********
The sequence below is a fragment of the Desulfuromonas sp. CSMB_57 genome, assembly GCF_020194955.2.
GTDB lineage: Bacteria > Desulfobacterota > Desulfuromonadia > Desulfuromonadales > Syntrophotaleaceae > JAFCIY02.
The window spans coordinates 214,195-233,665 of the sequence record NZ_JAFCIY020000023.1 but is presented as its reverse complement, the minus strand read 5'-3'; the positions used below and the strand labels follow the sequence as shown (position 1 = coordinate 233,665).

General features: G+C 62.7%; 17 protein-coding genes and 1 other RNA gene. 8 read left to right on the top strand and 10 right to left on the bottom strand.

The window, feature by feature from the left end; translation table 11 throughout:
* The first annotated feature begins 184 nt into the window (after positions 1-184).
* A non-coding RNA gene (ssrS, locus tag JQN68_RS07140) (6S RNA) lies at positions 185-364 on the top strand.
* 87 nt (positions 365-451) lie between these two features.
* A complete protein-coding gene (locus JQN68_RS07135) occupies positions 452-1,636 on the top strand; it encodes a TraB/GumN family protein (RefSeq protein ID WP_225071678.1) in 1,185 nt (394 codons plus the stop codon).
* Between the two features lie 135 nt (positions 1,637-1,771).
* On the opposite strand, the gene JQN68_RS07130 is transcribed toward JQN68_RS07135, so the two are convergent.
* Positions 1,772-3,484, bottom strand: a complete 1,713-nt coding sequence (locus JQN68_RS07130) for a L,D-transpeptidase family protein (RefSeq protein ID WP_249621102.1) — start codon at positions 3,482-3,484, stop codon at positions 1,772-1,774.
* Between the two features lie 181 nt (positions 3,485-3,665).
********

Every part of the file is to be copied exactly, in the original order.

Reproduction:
The sequence below is a fragment of the Desulfuromonas sp. CSMB_57 genome, assembly GCF_020194955.2.
GTDB lineage: Bacteria > Desulfobacterota > Desulfuromonadia > Desulfuromonadales > Syntrophotaleaceae > JAFCIY02.
The window spans coordinates 214,195-233,665 of the sequence record NZ_JAFCIY020000023.1 but is presented as its reverse complement, the minus strand read 5'-3'; the positions used below and the strand labels follow the sequence as shown (position 1 = coordinate 233,665).

General features: G+C 62.7%; 17 protein-coding genes and 1 other RNA gene. 8 read left to right on the top strand and 10 right to left on the bottom strand.

The window, feature by feature from the left end; translation table 11 throughout:
* The first annotated feature begins 184 nt into the window (after positions 1-184).
* A non-coding RNA gene (ssrS, locus tag JQN68_RS07140) (6S RNA) lies at positions 185-364 on the top strand.
* 87 nt (positions 365-451) lie between these two features.
* A complete protein-coding gene (locus JQN68_RS07135) occupies positions 452-1,636 on the top strand; it encodes a TraB/GumN family protein (RefSeq protein ID WP_225071678.1) in 1,185 nt (394 codons plus the stop codon).
* Between the two features lie 135 nt (positions 1,637-1,771).
* On the opposite strand, the gene JQN68_RS07130 is transcribed toward JQN68_RS07135, so the two are convergent.
* Positions 1,772-3,484, bottom strand: a complete 1,713-nt coding sequence (locus JQN68_RS07130) for a L,D-transpeptidase family protein (RefSeq protein ID WP_249621102.1) — start codon at positions 3,482-3,484, stop codon at positions 1,772-1,774.
* Between the two features lie 181 nt (positions 3,485-3,665).